iv) et voila ! Thus minority views get majority cash - as long as they're the right views.

Such techniques eliminate all the hassly bits of campaigning, like finding people who agree with you, getting them involved and getting them to put their hands in their pockets. Like so many other things, political activism has been contracted out by the State to its preferred suppliers.

Elsewhere, unbelievably, the natives are still fleeing London faster than incomers arrive :

Almost 1.8 million people have moved to London from abroad over the last decade, new figures revealed today. However the city proved less popular with British residents, and lost the largest number of people through internal migration of any area in the UK.

The Bank of Scotland research, published today, showed that between 1998 and 2007 nearly 2 million people moved out of the capital to other parts of Britain, while 1.6 million moved to it. This two million was equivalent to more than a quarter (26%) of the city's population in 2007. London was the only region of the UK to experience a net population loss, which was 344,558.
However, the capital's population was boosted over the 10 years to 2007 thanks to international immigration. London experienced by far the biggest level of net international migration, with almost 1.8 million more people moving to London from abroad than have moved from the capital to live outside the UK. However over that decade deaths in the city and internal migration from London meant that the capital's population rose by only 370,000.

The South East of England was the most popular region for people to move to from elsewhere in the UK, leading to a net increase of 550,889. More than 2.2 million people moved to the area, while almost 1.7 million left. The South West recorded the second highest level of net internal migration, gaining 514,511 people. Northern Ireland gained 10,681 residents through internal migration. The North East and North West were the only UK regions to see an overall decline in their population, losing 26,000 and 27,000 respectively.

Martin Ellis, Bank of Scotland Chief Economist, said: "There have been significant population movements across the UK over the past ten years. Regions in southern England saw the largest gain from internal migration with the South East proving the most popular region for people to move to from elsewhere in the UK."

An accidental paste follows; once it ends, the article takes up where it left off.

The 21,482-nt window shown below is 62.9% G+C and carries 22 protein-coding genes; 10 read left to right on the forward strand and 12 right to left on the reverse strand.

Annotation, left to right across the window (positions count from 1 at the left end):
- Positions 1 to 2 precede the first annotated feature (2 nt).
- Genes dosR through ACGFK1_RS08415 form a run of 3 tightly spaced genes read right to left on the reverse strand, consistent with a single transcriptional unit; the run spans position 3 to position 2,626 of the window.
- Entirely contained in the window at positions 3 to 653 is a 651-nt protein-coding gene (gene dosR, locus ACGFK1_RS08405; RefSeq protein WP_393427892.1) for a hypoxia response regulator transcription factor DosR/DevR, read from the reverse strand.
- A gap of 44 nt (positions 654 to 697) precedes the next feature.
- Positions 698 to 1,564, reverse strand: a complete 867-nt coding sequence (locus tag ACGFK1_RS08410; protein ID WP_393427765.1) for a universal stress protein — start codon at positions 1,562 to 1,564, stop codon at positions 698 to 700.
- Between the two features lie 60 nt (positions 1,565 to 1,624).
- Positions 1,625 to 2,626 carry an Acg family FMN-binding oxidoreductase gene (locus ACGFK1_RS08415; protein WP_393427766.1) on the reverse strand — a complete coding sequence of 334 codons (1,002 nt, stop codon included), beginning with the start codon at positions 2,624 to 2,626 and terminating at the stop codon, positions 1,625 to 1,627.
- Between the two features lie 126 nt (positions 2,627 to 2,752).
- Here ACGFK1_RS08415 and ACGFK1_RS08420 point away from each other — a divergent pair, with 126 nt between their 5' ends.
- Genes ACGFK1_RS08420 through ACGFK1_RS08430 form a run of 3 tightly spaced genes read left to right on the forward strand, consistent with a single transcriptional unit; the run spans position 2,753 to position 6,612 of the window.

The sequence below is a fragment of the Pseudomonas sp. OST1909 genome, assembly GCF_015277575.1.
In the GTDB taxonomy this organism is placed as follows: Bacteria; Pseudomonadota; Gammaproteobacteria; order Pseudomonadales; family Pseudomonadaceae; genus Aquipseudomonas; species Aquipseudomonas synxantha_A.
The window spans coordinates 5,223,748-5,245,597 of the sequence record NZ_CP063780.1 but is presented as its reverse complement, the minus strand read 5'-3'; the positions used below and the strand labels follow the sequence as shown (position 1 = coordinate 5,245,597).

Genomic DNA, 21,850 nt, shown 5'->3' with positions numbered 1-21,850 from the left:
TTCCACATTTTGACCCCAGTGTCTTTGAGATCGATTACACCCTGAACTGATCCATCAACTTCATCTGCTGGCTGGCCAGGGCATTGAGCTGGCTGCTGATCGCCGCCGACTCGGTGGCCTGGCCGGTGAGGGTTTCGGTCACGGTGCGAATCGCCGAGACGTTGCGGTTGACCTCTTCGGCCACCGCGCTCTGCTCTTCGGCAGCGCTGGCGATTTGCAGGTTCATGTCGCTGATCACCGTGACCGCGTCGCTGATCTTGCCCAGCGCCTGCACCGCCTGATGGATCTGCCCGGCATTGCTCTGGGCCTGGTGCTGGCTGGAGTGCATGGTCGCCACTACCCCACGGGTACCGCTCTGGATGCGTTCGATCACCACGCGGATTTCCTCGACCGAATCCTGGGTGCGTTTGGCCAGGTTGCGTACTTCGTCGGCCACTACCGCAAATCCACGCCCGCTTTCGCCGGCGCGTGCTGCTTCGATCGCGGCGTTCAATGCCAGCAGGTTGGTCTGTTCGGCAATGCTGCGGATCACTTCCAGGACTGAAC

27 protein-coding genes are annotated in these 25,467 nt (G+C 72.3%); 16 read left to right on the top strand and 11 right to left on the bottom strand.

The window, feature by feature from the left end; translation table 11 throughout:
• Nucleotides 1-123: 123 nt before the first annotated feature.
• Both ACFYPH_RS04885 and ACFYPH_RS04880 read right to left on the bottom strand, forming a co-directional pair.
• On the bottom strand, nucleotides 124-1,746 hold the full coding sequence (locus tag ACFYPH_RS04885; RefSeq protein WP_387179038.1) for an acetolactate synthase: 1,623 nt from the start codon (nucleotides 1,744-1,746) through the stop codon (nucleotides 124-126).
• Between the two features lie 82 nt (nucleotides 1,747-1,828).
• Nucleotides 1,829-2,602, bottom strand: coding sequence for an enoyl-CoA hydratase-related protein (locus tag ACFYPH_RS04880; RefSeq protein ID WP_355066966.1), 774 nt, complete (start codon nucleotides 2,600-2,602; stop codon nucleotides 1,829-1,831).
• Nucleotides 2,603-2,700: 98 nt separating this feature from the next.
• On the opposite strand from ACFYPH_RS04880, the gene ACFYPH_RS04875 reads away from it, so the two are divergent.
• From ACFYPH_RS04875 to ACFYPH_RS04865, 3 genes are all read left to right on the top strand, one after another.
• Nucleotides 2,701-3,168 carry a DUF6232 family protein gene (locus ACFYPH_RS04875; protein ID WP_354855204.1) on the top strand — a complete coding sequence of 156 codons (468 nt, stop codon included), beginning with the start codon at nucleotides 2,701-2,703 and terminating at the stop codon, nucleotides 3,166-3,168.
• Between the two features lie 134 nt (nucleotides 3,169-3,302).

Internal migration has boosted Scotland's population by 157,757. Between 1998 and 2007 the report showed that 542,524 people moved to Scotland from other regions of the UK, while only 384,767 left.

The report was based on data sourced from the 2008 Population Trends published by the Office for National Statistics.

Kevin Myers noticed that last time he was there :

What most struck me while watching BBC television news reports of the Christmas sales in the West End of London, was firstly obvious, and secondly, it was something that no-one with the BBC would ever have remarked on. It was this. The shoppers -- and there were thousands of them -- were overwhelmingly of Asian or African origin. In the vast throngs of faces, there was barely a Caucasian face to be seen; and when there was, of course, that was no guarantee that it was British.

Yazza gives us her own idiosyncratic take on Hazel Blears' tears for the poor whites.

A new government report finds that they feel "betrayed" and abandoned. Ruined by "ethnic minorities" they cry into their antimacassars and threaten to vote for fascists. The British working classes include people of every shade. But only white grievances matter. Nobody seeks to find out what life is like for the incomers living in the fog of nativist bitterness.
Antimacassars ? When did you last see one of those in a native household ?

Thursday, January 08, 2009

Government Continues To Surprise

Blogging's light - too much work, alas. I'm too busy earning a living to make any money, as the saying goes.

I think almost every day that our rulers can't get any more despicable. Then I pick up the paper.

Hundreds of bail hostels are being opened in residential neighbourhoods without public consultation as part of moves to ease jail overcrowding.

People living next door to properties earmarked for suspected criminals and prisoners released early from jail are only told when the premises are about to take their first inhabitants.